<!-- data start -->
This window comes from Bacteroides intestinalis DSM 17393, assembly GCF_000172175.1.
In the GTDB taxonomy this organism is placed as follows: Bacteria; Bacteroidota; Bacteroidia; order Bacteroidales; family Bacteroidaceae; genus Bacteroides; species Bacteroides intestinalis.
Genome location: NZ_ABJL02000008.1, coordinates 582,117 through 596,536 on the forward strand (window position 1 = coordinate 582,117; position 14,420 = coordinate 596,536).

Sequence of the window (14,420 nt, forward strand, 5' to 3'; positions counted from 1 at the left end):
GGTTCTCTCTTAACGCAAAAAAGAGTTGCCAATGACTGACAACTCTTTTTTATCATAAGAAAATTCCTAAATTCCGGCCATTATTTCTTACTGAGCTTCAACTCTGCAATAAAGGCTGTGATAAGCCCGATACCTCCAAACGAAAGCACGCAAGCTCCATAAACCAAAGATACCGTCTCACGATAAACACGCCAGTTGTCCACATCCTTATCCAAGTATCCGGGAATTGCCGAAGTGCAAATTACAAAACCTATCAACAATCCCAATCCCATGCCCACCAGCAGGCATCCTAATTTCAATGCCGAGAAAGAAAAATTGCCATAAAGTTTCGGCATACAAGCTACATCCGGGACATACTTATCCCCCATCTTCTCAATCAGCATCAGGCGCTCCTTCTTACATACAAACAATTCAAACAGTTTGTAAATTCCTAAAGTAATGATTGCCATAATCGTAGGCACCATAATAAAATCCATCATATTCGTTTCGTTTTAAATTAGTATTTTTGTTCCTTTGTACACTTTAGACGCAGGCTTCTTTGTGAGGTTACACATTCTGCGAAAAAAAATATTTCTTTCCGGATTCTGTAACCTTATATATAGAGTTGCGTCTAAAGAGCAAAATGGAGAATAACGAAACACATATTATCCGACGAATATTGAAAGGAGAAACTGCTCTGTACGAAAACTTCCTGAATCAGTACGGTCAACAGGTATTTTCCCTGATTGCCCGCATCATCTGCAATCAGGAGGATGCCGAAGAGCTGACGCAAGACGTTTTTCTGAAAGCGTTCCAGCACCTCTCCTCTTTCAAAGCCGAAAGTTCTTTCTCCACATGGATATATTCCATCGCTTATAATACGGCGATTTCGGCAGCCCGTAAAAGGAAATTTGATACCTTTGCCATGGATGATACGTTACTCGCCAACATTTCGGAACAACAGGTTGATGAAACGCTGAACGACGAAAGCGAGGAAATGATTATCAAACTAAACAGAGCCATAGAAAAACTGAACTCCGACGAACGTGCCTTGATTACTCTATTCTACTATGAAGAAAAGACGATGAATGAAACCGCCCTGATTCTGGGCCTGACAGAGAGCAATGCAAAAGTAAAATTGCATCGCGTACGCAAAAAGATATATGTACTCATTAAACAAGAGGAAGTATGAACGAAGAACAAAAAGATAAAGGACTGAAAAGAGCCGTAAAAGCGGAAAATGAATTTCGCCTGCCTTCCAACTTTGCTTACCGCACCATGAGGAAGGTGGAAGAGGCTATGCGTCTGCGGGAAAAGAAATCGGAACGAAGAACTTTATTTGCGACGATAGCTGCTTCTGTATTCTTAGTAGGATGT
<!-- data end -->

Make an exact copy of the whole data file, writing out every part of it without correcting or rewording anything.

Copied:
This window comes from Bacteroides intestinalis DSM 17393, assembly GCF_000172175.1.
In the GTDB taxonomy this organism is placed as follows: Bacteria; Bacteroidota; Bacteroidia; order Bacteroidales; family Bacteroidaceae; genus Bacteroides; species Bacteroides intestinalis.
Genome location: NZ_ABJL02000008.1, coordinates 582,117 through 596,536 on the forward strand (window position 1 = coordinate 582,117; position 14,420 = coordinate 596,536).

Sequence of the window (14,420 nt, forward strand, 5' to 3'; positions counted from 1 at the left end):
GGTTCTCTCTTAACGCAAAAAAGAGTTGCCAATGACTGACAACTCTTTTTTATCATAAGAAAATTCCTAAATTCCGGCCATTATTTCTTACTGAGCTTCAACTCTGCAATAAAGGCTGTGATAAGCCCGATACCTCCAAACGAAAGCACGCAAGCTCCATAAACCAAAGATACCGTCTCACGATAAACACGCCAGTTGTCCACATCCTTATCCAAGTATCCGGGAATTGCCGAAGTGCAAATTACAAAACCTATCAACAATCCCAATCCCATGCCCACCAGCAGGCATCCTAATTTCAATGCCGAGAAAGAAAAATTGCCATAAAGTTTCGGCATACAAGCTACATCCGGGACATACTTATCCCCCATCTTCTCAATCAGCATCAGGCGCTCCTTCTTACATACAAACAATTCAAACAGTTTGTAAATTCCTAAAGTAATGATTGCCATAATCGTAGGCACCATAATAAAATCCATCATATTCGTTTCGTTTTAAATTAGTATTTTTGTTCCTTTGTACACTTTAGACGCAGGCTTCTTTGTGAGGTTACACATTCTGCGAAAAAAAATATTTCTTTCCGGATTCTGTAACCTTATATATAGAGTTGCGTCTAAAGAGCAAAATGGAGAATAACGAAACACATATTATCCGACGAATATTGAAAGGAGAAACTGCTCTGTACGAAAACTTCCTGAATCAGTACGGTCAACAGGTATTTTCCCTGATTGCCCGCATCATCTGCAATCAGGAGGATGCCGAAGAGCTGACGCAAGACGTTTTTCTGAAAGCGTTCCAGCACCTCTCCTCTTTCAAAGCCGAAAGTTCTTTCTCCACATGGATATATTCCATCGCTTATAATACGGCGATTTCGGCAGCCCGTAAAAGGAAATTTGATACCTTTGCCATGGATGATACGTTACTCGCCAACATTTCGGAACAACAGGTTGATGAAACGCTGAACGACGAAAGCGAGGAAATGATTATCAAACTAAACAGAGCCATAGAAAAACTGAACTCCGACGAACGTGCCTTGATTACTCTATTCTACTATGAAGAAAAGACGATGAATGAAACCGCCCTGATTCTGGGCCTGACAGAGAGCAATGCAAAAGTAAAATTGCATCGCGTACGCAAAAAGATATATGTACTCATTAAACAAGAGGAAGTATGAACGAAGAACAAAAAGATAAAGGACTGAAAAGAGCCGTAAAAGCGGAAAATGAATTTCGCCTGCCTTCCAACTTTGCTTACCGCACCATGAGGAAGGTGGAAGAGGCTATGCGTCTGCGGGAAAAGAAATCGGAACGAAGAACTTTATTTGCGACGATAGCTGCTTCTGTATTCTTAGTAGGATGT